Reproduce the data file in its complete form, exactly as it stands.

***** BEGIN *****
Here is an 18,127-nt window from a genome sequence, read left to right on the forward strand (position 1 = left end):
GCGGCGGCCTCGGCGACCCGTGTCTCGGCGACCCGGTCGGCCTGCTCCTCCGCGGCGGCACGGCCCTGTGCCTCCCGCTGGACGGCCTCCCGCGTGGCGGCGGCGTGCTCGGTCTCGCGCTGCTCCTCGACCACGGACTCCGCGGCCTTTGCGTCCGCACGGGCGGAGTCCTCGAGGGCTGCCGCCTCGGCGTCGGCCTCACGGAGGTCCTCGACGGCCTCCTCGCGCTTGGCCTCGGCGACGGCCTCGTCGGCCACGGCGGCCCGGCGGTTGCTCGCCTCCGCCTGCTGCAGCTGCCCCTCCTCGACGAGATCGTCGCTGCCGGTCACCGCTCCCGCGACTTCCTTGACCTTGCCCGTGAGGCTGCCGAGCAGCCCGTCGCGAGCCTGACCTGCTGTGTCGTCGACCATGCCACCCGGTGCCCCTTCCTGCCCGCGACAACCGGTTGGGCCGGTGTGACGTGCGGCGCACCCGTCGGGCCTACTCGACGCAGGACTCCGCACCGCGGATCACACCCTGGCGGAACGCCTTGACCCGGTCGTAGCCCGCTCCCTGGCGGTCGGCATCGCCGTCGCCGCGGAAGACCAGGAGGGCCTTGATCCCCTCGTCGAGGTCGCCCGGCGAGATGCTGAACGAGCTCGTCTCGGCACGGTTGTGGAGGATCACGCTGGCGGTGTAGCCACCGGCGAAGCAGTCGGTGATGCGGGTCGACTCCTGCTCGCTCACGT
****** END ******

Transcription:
Here is an 18,127-nt window from a genome sequence, read left to right on the forward strand (position 1 = left end):
GCGGCGGCCTCGGCGACCCGTGTCTCGGCGACCCGGTCGGCCTGCTCCTCCGCGGCGGCACGGCCCTGTGCCTCCCGCTGGACGGCCTCCCGCGTGGCGGCGGCGTGCTCGGTCTCGCGCTGCTCCTCGACCACGGACTCCGCGGCCTTTGCGTCCGCACGGGCGGAGTCCTCGAGGGCTGCCGCCTCGGCGTCGGCCTCACGGAGGTCCTCGACGGCCTCCTCGCGCTTGGCCTCGGCGACGGCCTCGTCGGCCACGGCGGCCCGGCGGTTGCTCGCCTCCGCCTGCTGCAGCTGCCCCTCCTCGACGAGATCGTCGCTGCCGGTCACCGCTCCCGCGACTTCCTTGACCTTGCCCGTGAGGCTGCCGAGCAGCCCGTCGCGAGCCTGACCTGCTGTGTCGTCGACCATGCCACCCGGTGCCCCTTCCTGCCCGCGACAACCGGTTGGGCCGGTGTGACGTGCGGCGCACCCGTCGGGCCTACTCGACGCAGGACTCCGCACCGCGGATCACACCCTGGCGGAACGCCTTGACCCGGTCGTAGCCCGCTCCCTGGCGGTCGGCATCGCCGTCGCCGCGGAAGACCAGGAGGGCCTTGATCCCCTCGTCGAGGTCGCCCGGCGAGATGCTGAACGAGCTCGTCTCGGCACGGTTGTGGAGGATCACGCTGGCGGTGTAGCCACCGGCGAAGCAGTCGGTGATGCGGGTCGACTCCTGCTCGCTCACGT